Mortgage foreclosures in the United Kingdom are expected to soar by two-thirds, from 6,000 in 2004 to about 10,000 by the end of 2006, the Financial Times reported today.
The U.K.’s Council of Mortgage Lenders said it expected rising bankruptcies to be one factor pushing up mortgage repossession figures, the Times reported.
Also, figures from the U.K.’s Department for Constitutional Affairs show that the number of mortgage repossession actions going through the courts has reached the highest level for five years, according to the Times.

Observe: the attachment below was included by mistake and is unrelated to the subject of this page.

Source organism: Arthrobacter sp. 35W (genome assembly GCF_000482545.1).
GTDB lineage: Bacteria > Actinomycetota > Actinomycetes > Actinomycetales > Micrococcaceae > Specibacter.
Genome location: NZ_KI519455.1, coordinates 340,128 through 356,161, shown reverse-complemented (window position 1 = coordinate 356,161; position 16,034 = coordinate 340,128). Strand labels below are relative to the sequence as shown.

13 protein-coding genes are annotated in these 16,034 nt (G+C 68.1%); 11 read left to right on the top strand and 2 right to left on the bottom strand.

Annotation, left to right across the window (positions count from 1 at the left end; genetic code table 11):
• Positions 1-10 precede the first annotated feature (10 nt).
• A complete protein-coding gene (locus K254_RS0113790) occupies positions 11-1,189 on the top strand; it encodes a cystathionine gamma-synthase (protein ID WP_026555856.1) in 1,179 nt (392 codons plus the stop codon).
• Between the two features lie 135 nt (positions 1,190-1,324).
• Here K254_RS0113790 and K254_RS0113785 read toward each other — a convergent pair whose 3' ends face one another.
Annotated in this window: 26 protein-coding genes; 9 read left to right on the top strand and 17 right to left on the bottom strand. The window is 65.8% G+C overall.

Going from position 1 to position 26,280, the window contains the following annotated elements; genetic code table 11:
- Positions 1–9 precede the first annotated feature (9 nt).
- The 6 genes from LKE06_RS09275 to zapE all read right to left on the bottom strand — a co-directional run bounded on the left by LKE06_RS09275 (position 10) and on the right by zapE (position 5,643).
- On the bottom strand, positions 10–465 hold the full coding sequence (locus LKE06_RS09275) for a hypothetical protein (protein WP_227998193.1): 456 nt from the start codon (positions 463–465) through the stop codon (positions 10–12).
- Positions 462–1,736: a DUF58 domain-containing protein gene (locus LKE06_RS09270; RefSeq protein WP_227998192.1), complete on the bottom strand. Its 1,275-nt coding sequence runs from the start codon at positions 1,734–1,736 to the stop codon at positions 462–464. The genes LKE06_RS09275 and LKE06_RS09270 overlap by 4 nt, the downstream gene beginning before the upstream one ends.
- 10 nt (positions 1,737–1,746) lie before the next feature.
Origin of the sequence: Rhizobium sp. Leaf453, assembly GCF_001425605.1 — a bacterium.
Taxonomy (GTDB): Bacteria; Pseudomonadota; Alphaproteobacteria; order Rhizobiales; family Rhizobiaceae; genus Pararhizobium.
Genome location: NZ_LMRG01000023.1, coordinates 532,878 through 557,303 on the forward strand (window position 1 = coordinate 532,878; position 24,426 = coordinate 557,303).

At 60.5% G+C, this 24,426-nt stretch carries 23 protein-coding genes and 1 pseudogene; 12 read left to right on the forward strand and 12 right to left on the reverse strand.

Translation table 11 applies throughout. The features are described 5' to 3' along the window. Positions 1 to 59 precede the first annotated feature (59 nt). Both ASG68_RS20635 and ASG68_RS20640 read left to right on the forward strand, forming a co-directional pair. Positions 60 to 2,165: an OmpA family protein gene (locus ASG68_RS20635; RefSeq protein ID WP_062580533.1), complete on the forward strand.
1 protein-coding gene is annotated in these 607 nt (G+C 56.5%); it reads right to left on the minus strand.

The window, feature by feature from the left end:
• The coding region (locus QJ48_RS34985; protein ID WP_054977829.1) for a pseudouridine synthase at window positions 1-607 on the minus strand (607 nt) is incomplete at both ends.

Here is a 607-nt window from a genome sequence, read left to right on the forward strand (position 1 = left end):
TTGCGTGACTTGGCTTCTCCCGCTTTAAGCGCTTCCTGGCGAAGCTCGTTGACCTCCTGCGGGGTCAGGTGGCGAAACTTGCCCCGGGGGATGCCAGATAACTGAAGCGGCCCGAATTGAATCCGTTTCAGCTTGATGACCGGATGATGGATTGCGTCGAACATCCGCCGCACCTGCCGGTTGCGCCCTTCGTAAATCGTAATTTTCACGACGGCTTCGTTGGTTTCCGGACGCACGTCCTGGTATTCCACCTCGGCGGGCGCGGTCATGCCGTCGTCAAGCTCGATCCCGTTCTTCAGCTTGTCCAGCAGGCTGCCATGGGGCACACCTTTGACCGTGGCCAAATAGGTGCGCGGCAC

Mortgage lenders brought 77,818 actions to repossess homes in 2004, the highest number since 1999, according to media accounts.
Michael Coogan, chief executive of the CML, told the Times that his organization expects an uptick in foreclosures because of an increase in jobless figures and bankruptcies, among other things.
The CML said a large number of homeowners face higher monthly mortgage payments because they are coming off fixed-rate mortgage deals, which have sheltered them from five successive interest rate rises in the U.K., the Times reported.
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